Rust Wine Co Syrah 2017, Golden Mile Bench, South Rock Vineyard (BC $37) – 98% dull garnet colour. this wine has a medium intensity nose showing floral, mace, cassis, ripe black fruits, plums, and a touch of smokiness. On the second and third days the aromas were lighter than the first day. On the second day there was no smokiness apparent on the nose. The third day was quite interesting as I picked up dill and bacon along with the other mentioned aromas. The wine is slightly off dry, medium acidity and firmer tannic structure, with medium-plus body and flavour intensity. It has a round, plush mouthfeel with pepperiness that gets stronger toward the finish. You get raspberries, floral, plum and ripe black and red fruit flavours, but they are not as bright as the flavours from the Similkameen vineyard. There are also touches of vanilla and oak on the palate. With decanting on the second and third days the acidity and tannins are lessened as well as the fruit flavours, and the mouthfeel is not as plush. Red fruits seem more prominent than black fruit flavours. You do you some mace spice flavour on the second day onward, and a touch of chocolate. The wine has a medium plus length finishing with bright / tart red and black fruit and some sweet fruit flavours, pepperiness, and nutmeg spice. Some oaky dryness on the finish. With decanting you can add some vanilla flavour on the finish and mace spice. This wine has more intense aromas and flavours upon first opening the wine, and less as you decant it. I’d recommend drinking this wine as soon as you open it.
The soil type of gravelly clay could give me a bold, muscular wine with minerality. I would say that this wine does have the most tannic structure of the three wines and does have bold, ripe black and red fruit flavours upon first opening. I did not notice any minerality.
Rating: – without decanting. You get a bigger, bolder Syrah with lots of black fruits, but also floral and pepperiness. A firmer tannic structure.
Rust Wine Co Syrah 2017, Okanagan Valley, Ferreira Vineyard (BC $37) – 98% dull opaque garnet colour. It has a light intensity aroma showing floral, nutmeg, purple fruits, blackberries, crushed berries and a hint of vanilla on the nose. The next 2 days the nose had an even lighter intensity aroma. The second and third days the aromas continued but i also picked up some mace spice. And on the third day, I also picked up a mintiness or aftershave type of aroma. On the palate the wine tasted off-dry, had a fuller body and flavour intensity. A fuller mouth feel. Roundish. Light tannins with slightly stronger acidity. You get juicy ripe purple fruit flavours, hints of oak, chocolate, and cedar, along with pepperiness from the mid-palate to the finish. A light acidic prickle on the tongue. With decanting on the second day the acidity and tannins became lighter. You still had the other fruit flavours and can add mace spice and some minerality. The mouthfeel though was lighter. The third day the wine settles in giving your ripe black fruits, red fruits, crushed berries and sweet spices. A smooth mouth feel. The wine overall felt very balanced. The fruit flavours, acidity and soft tannins worked together harmoniously. Also the wine tasted much drier compared to the first two days. The wine originally finished off-dry with sweet ripe red and black fruits, sweet spices and peppery. There were some drying tannins on the finish but more acidity. I would recommend either drinking this wine as soon as you open it to get the full fruitiness of the wine, or give it a long decant over 1-2 days to get a more balanced fruit/acid/tannins wine.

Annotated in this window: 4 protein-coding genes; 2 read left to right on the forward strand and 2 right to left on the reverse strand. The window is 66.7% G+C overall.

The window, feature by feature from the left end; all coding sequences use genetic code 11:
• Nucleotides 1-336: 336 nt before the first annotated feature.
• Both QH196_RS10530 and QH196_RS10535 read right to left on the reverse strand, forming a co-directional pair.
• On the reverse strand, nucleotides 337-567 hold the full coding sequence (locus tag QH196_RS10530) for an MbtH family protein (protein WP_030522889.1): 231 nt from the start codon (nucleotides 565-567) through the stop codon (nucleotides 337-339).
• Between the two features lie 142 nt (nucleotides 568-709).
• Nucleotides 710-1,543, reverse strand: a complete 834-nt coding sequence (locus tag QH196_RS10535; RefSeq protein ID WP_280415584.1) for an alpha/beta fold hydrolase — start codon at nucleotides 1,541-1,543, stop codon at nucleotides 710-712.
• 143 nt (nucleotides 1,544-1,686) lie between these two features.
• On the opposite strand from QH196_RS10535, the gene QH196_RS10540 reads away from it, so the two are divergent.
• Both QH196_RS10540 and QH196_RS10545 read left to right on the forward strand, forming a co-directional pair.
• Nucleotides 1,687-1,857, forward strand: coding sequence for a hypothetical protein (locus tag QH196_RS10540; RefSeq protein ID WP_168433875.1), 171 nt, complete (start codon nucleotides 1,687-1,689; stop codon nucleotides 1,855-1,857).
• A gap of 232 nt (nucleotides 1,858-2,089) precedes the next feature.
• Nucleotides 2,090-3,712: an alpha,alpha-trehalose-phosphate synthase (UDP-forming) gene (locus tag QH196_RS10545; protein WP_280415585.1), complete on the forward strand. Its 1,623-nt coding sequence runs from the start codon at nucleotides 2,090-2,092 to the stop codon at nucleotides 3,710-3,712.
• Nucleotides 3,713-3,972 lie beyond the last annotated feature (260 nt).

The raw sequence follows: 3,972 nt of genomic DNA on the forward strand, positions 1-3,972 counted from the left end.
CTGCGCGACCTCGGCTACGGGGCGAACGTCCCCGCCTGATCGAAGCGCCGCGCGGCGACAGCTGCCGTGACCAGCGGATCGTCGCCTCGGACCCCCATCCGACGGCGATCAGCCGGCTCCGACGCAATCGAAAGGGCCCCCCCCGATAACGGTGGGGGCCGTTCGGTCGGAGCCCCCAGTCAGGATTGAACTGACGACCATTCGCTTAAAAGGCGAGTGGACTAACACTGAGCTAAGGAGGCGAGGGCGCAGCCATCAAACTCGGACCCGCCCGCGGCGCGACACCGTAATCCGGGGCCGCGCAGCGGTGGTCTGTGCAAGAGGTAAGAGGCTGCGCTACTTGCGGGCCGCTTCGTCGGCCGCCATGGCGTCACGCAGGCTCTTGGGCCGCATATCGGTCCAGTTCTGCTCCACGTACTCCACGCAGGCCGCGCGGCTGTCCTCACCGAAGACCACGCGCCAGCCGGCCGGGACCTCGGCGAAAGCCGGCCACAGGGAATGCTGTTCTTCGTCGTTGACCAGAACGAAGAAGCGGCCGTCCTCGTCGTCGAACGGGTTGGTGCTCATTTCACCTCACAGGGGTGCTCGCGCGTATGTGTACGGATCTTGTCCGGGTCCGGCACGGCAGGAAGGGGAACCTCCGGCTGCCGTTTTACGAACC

The soil types could give me a range of volcanic characters (Smoky, earthy reds. High acidity. Salty minerality), and sandy characters (fruitiness, elegance, less colour, lighter acidity and soft tannins). I would say that this wine shows more the sandy character of the soil.
Rating: without decanting. Without decanting this wine is off-dry with softer tannins, acidity driven, showing ripe purple and black fruits and pepperiness.
I should mention that all 3 wines had alcohol levels between 14.5 – 14.9%, which is quite high considering one characteristic of the grape clone is medium alcohol levels.
Where Can I Buy These Wines?
You can purchase these wines through Rust’s website. The Swirl Wine Store in Yaletown has a large selection of Rust’s wines.